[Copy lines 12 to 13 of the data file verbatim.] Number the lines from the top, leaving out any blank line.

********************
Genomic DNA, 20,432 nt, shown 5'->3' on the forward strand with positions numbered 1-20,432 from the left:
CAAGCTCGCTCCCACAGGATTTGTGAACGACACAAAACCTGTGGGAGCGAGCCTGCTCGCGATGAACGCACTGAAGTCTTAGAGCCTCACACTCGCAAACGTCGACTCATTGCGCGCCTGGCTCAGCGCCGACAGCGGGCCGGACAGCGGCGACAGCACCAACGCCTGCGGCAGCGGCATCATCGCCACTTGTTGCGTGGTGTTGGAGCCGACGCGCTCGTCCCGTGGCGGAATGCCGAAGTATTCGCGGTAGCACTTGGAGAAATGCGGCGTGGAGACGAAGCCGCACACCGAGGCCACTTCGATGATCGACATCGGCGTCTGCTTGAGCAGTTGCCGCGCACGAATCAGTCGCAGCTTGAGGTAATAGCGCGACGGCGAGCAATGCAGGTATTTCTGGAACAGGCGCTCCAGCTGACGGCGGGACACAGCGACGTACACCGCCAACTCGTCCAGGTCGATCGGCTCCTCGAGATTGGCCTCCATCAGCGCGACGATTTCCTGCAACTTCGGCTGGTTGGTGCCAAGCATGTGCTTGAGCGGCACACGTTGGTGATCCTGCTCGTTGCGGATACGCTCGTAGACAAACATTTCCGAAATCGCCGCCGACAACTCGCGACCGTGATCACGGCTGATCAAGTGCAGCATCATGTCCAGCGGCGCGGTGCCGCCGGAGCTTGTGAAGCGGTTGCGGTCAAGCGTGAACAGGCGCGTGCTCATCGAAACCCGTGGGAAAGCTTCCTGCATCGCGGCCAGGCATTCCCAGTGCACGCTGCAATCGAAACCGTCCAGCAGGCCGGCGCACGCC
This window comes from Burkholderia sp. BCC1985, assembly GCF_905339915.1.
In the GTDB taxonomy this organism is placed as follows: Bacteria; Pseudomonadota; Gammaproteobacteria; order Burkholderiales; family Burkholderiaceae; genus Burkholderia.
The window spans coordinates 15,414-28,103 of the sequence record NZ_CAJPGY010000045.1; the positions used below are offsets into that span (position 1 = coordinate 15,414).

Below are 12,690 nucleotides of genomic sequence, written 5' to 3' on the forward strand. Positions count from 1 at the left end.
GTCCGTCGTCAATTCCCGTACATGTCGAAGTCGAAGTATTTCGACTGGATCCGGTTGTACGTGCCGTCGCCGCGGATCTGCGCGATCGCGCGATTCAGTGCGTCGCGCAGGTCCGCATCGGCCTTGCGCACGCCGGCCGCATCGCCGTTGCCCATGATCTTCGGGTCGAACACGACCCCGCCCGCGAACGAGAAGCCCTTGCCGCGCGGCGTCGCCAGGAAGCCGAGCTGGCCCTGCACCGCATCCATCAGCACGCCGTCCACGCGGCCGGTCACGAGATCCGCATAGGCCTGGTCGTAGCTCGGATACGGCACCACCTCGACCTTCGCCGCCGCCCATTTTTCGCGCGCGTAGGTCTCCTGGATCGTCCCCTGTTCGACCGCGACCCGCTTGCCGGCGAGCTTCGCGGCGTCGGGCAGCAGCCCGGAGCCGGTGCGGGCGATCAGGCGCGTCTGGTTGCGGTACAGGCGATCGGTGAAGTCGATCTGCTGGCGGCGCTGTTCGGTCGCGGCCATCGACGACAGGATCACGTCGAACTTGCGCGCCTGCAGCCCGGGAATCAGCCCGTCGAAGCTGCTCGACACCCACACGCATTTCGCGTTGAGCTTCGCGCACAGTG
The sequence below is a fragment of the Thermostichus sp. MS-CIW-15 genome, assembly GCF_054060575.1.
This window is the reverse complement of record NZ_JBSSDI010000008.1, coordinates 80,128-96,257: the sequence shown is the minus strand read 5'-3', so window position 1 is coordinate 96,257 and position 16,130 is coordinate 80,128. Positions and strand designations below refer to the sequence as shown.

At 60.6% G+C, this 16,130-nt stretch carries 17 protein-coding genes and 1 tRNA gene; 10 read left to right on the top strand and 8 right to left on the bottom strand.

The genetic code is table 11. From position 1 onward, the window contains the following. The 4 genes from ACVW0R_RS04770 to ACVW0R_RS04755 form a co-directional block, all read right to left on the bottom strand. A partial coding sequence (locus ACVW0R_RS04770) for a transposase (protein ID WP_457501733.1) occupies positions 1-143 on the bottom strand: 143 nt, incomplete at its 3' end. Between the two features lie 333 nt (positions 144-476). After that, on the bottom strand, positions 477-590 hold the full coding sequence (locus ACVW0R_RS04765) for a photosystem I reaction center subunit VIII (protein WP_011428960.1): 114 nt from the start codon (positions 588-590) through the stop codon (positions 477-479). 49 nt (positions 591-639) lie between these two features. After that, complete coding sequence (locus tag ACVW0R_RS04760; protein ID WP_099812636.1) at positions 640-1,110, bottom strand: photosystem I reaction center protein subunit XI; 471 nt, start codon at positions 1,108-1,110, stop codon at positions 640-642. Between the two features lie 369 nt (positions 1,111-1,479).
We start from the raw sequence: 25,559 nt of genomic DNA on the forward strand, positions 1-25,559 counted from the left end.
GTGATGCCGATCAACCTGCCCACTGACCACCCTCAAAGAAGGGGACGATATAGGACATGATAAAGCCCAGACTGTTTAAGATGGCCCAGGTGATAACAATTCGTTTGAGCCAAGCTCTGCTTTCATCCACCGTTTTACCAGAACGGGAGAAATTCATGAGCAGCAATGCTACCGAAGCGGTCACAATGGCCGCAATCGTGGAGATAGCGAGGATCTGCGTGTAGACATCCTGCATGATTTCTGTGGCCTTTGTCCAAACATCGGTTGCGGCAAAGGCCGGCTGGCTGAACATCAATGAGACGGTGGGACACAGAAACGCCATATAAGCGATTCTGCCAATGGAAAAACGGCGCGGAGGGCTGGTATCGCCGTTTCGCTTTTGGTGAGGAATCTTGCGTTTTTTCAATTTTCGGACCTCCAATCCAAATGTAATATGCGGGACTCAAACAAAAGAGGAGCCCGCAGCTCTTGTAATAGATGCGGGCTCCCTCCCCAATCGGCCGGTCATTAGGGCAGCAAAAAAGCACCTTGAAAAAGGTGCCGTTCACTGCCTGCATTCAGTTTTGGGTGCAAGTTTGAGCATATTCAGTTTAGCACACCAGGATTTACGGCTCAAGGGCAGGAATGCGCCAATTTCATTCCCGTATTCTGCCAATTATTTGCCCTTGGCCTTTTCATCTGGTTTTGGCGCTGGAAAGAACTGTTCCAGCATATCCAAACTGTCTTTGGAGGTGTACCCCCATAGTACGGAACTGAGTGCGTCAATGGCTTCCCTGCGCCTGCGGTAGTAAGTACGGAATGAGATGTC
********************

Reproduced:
We start from the raw sequence: 25,559 nt of genomic DNA on the forward strand, positions 1-25,559 counted from the left end.
GTGATGCCGATCAACCTGCCCACTGACCACCCTCAAAGAAGGGGACGATATAGGACATGATAAAGCCCAGACTGTTTAAGATGGCCCAGGTGATAACAATTCGTTTGAGCCAAGCTCTGCTTTCATCCACCGTTTTACCAGAACGGGAGAAATTCATGAGCAGCAATGCTACCGAAGCGGTCACAATGGCCGCAATCGTGGAGATAGCGAGGATCTGCGTGTAGACATCCTGCATGATTTCTGTGGCCTTTGTCCAAACATCGGTTGCGGCAAAGGCCGGCTGGCTGAACATCAATGAGACGGTGGGACACAGAAACGCCATATAAGCGATTCTGCCAATGGAAAAACGGCGCGGAGGGCTGGTATCGCCGTTTCGCTTTTGGTGAGGAATCTTGCGTTTTTTCAATTTTCGGACCTCCAATCCAAATGTAATATGCGGGACTCAAACAAAAGAGGAGCCCGCAGCTCTTGTAATAGATGCGGGCTCCCTCCCCAATCGGCCGGTCATTAGGGCAGCAAAAAAGCACCTTGAAAAAGGTGCCGTTCACTGCCTGCATTCAGTTTTGGGTGCAAGTTTGAGCATATTCAGTTTAGCACACCAGGATTTACGGCTCAAGGGCAGGAATGCGCCAATTTCATTCCCGTATTCTGCCAATTATTTGCCCTTGGCCTTTTCATCTGGTTTTGGCGCTGGAAAGAACTGTTCCAGCATATCCAAACTGTCTTTGGAGGTGTACCCCCATAGTACGGAACTGAGTGCGTCAATGGCTTCCCTGCGCCTGCGGTAGTAAGTACGGAATGAGATGTC